Editors’ Note: This article has been updated to reflect a Correction.
Aiming to foster the rights of immigrants and to keep their families together, two legal services organizations, The Bronx Defenders and Brooklyn Defender Services, have been picked for a unique pilot project to represent indigent detainees facing deportation.
The two organizations will form the New York Immigrant Defenders, which will take on 166 cases in the next year at the Varick Street Immigration Court.
The program will be funded by a $500,000 grant made available by the New York City Council in June.
Robin Steinberg, executive director of The Bronx Defenders, said that her organization created an in-house immigration practice more than a decade ago when it realized that nearly one-third of its clients were facing adverse immigration consequences from even minor brushes with the law.
“The Bronx Defenders joining forces with the Brooklyn Defender Services to create NYID is a natural and necessary step in ensuring that all residents of New York City—no matter where they were born—have their day in court with lawyers who will fight for their right to stay here, with their families and in the communities they now call home,” she said in a statement.
Lisa Schreibersdorf, executive director of Brooklyn Defender Services, agreed that working with immigrants was “very much in line with our mission.”
Schreibersdorf said that she had told her son after the group’s selection Thursday that the new program was part of the most groundbreaking public defense development of his generation—the extension of the right to counsel to immigrants.
“This is a groundbreaking program. There is no program of this sort anywhere else in the country. It’s a program that aligns American values with the reality on the ground when it comes to immigrants and due progress,” said Angela Fernandez, executive director of the Northern Manhattan Coalition for Immigrant Rights, one of the groups that advocated for creation of the program.
According to Brittny Saunders, senior staff attorney for the Center for Popular Democracy, another leading advocate for the effort, potential clients will be screened only for economic need, with anyone making under 200 percent of the poverty limit making the cut.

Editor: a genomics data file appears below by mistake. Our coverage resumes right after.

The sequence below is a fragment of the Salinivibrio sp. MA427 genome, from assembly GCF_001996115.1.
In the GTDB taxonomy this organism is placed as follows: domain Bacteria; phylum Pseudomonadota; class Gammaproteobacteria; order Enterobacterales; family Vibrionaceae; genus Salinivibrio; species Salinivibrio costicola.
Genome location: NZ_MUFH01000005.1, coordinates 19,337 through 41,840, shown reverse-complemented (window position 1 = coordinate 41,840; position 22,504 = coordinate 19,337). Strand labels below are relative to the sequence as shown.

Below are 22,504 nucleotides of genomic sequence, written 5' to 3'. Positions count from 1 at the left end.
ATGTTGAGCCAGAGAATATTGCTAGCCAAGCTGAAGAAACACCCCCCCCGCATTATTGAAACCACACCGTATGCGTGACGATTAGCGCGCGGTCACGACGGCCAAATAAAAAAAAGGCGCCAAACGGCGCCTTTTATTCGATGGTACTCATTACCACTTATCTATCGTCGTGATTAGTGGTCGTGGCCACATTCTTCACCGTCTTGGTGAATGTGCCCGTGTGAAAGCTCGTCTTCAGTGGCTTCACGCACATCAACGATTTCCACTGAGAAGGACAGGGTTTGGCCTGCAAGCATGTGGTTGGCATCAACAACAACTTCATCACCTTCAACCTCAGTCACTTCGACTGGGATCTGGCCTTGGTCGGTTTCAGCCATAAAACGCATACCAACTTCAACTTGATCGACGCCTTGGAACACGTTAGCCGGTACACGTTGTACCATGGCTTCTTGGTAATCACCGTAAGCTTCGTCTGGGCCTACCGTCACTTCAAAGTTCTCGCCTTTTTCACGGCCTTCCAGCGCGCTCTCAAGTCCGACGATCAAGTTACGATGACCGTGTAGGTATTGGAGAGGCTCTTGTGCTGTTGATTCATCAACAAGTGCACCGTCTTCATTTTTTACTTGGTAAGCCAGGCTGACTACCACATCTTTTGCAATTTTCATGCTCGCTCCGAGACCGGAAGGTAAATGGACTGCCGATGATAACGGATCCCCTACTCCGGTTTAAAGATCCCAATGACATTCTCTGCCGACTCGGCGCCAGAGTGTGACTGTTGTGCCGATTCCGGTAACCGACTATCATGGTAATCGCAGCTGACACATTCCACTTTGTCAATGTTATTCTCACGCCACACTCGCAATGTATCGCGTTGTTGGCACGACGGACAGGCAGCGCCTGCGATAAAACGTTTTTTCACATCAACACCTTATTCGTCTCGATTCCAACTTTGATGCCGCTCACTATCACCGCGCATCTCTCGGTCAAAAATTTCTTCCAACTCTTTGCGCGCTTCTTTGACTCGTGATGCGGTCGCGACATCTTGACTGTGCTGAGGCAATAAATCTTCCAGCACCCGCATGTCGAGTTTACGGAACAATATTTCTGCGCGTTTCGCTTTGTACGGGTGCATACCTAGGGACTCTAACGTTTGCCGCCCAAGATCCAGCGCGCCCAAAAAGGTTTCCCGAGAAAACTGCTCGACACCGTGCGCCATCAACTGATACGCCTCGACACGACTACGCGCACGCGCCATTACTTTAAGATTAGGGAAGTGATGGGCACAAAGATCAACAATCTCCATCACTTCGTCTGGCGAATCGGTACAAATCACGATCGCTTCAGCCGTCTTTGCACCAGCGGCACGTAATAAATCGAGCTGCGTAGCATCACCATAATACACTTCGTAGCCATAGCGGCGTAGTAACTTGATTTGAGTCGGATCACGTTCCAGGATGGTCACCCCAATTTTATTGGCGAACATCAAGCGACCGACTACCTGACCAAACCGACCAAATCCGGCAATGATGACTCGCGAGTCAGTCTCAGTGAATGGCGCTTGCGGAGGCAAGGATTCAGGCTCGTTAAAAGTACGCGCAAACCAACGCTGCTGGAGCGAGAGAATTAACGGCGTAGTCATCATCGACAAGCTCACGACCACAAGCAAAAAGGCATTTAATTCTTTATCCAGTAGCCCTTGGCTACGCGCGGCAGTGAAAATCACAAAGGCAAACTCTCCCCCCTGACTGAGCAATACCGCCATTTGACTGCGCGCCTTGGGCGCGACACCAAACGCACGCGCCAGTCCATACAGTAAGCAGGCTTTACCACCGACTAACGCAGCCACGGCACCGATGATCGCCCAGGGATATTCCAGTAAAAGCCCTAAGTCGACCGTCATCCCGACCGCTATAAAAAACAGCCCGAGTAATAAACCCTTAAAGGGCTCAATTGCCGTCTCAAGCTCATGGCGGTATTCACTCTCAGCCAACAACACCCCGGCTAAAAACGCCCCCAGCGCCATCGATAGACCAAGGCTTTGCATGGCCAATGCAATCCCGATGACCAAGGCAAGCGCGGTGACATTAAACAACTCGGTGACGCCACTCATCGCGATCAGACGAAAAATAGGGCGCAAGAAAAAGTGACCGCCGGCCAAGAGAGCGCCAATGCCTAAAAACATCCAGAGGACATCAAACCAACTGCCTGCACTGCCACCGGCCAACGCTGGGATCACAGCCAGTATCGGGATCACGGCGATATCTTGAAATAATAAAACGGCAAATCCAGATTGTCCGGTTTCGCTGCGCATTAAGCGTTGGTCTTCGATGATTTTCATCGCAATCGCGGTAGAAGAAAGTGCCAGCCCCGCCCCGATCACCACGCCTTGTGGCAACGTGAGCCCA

The poverty limit currently is $11,400 for a single person and $23,550 for a family of four.
Other factors, such as the strength of immigrant cases, will not be considered.
Oren Root of the Vera Institute of Justice, a nonprofit and nonpartisan center for justice issues, said the program will stress the importance of keeping families together. In many cases, the detainee has lived in the country for years, is the family’s principal wage earner, serves as the caretaker for family members and has children born and raised in the United States.
The one-year pilot project will be administered by Vera, which will coordinate the delivery of legal services and analyze the data that emerges from the effort.
Root said that Vera is “thrilled” to be working with “such high-caliber, innovative organizations as Brooklyn Defender Services and The Bronx Defenders.”
Providing support for the effort to represent immigrant families has been the Kathryn O. Greenberg Immigration Justice Center at the Benjamin N. Cardozo School of Law.
Most immigrants cannot afford representation, and attorneys and bar groups have become increasingly concerned about the dire consequences they face (NYLJ, Jan. 30, 2012).
Schreibersdorf said studies show that detainees with a lawyer are “more likely to identify valid immigration remedies.”
She cited one case of a 17-year-old on a minor offense handled by her agency. His attorney dug into the defendant’s family background and discovered that his parents had been naturalized, and thus he was a citizen himself.
“Without a lawyer, that kid would have been deported,” she said.